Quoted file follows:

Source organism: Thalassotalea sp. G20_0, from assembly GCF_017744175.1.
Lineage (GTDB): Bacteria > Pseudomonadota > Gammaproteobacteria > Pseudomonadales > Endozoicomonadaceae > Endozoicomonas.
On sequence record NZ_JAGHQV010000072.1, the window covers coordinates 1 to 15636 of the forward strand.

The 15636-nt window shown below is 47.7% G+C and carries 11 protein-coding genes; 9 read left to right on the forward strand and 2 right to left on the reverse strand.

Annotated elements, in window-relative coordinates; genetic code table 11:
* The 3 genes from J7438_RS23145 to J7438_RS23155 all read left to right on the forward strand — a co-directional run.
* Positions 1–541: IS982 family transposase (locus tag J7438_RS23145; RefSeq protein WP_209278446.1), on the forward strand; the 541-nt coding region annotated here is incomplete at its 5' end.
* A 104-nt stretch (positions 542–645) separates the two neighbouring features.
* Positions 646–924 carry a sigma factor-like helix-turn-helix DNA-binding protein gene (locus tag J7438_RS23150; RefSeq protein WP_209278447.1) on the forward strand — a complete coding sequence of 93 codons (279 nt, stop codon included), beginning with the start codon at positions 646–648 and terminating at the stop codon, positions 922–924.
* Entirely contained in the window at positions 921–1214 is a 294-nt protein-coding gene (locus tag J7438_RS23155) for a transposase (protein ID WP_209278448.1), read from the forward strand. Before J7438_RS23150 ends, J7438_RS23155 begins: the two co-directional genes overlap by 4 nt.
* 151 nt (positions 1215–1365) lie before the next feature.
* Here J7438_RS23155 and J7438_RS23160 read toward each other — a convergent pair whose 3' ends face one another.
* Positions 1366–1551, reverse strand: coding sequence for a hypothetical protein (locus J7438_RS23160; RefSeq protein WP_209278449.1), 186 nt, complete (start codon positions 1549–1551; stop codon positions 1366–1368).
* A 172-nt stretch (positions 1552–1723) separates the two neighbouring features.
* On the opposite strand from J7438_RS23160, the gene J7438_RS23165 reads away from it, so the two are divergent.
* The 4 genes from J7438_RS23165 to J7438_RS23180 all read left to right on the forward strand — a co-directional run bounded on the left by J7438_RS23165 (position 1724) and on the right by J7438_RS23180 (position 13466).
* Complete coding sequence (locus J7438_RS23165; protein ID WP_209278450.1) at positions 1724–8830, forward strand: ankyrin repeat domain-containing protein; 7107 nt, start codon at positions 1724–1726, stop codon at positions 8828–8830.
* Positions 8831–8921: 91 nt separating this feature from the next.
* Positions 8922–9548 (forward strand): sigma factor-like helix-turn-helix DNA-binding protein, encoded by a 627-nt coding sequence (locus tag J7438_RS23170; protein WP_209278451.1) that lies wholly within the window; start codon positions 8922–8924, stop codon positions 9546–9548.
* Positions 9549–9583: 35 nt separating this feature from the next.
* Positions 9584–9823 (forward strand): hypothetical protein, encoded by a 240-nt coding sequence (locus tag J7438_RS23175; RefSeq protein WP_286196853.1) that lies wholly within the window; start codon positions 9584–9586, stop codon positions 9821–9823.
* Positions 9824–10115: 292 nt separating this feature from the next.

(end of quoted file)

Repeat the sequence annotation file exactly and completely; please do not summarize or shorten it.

Source organism: Thalassotalea sp. G20_0, from assembly GCF_017744175.1.
Lineage (GTDB): Bacteria > Pseudomonadota > Gammaproteobacteria > Pseudomonadales > Endozoicomonadaceae > Endozoicomonas.
On sequence record NZ_JAGHQV010000072.1, the window covers coordinates 1 to 15636 of the forward strand.

The 15636-nt window shown below is 47.7% G+C and carries 11 protein-coding genes; 9 read left to right on the forward strand and 2 right to left on the reverse strand.

Annotated elements, in window-relative coordinates; genetic code table 11:
* The 3 genes from J7438_RS23145 to J7438_RS23155 all read left to right on the forward strand — a co-directional run.
* Positions 1–541: IS982 family transposase (locus tag J7438_RS23145; RefSeq protein WP_209278446.1), on the forward strand; the 541-nt coding region annotated here is incomplete at its 5' end.
* A 104-nt stretch (positions 542–645) separates the two neighbouring features.
* Positions 646–924 carry a sigma factor-like helix-turn-helix DNA-binding protein gene (locus tag J7438_RS23150; RefSeq protein WP_209278447.1) on the forward strand — a complete coding sequence of 93 codons (279 nt, stop codon included), beginning with the start codon at positions 646–648 and terminating at the stop codon, positions 922–924.
* Entirely contained in the window at positions 921–1214 is a 294-nt protein-coding gene (locus tag J7438_RS23155) for a transposase (protein ID WP_209278448.1), read from the forward strand. Before J7438_RS23150 ends, J7438_RS23155 begins: the two co-directional genes overlap by 4 nt.
* 151 nt (positions 1215–1365) lie before the next feature.
* Here J7438_RS23155 and J7438_RS23160 read toward each other — a convergent pair whose 3' ends face one another.
* Positions 1366–1551, reverse strand: coding sequence for a hypothetical protein (locus J7438_RS23160; RefSeq protein WP_209278449.1), 186 nt, complete (start codon positions 1549–1551; stop codon positions 1366–1368).
* A 172-nt stretch (positions 1552–1723) separates the two neighbouring features.
* On the opposite strand from J7438_RS23160, the gene J7438_RS23165 reads away from it, so the two are divergent.
* The 4 genes from J7438_RS23165 to J7438_RS23180 all read left to right on the forward strand — a co-directional run bounded on the left by J7438_RS23165 (position 1724) and on the right by J7438_RS23180 (position 13466).
* Complete coding sequence (locus J7438_RS23165; protein ID WP_209278450.1) at positions 1724–8830, forward strand: ankyrin repeat domain-containing protein; 7107 nt, start codon at positions 1724–1726, stop codon at positions 8828–8830.
* Positions 8831–8921: 91 nt separating this feature from the next.
* Positions 8922–9548 (forward strand): sigma factor-like helix-turn-helix DNA-binding protein, encoded by a 627-nt coding sequence (locus tag J7438_RS23170; protein WP_209278451.1) that lies wholly within the window; start codon positions 8922–8924, stop codon positions 9546–9548.
* Positions 9549–9583: 35 nt separating this feature from the next.
* Positions 9584–9823 (forward strand): hypothetical protein, encoded by a 240-nt coding sequence (locus tag J7438_RS23175; RefSeq protein WP_286196853.1) that lies wholly within the window; start codon positions 9584–9586, stop codon positions 9821–9823.
* Positions 9824–10115: 292 nt separating this feature from the next.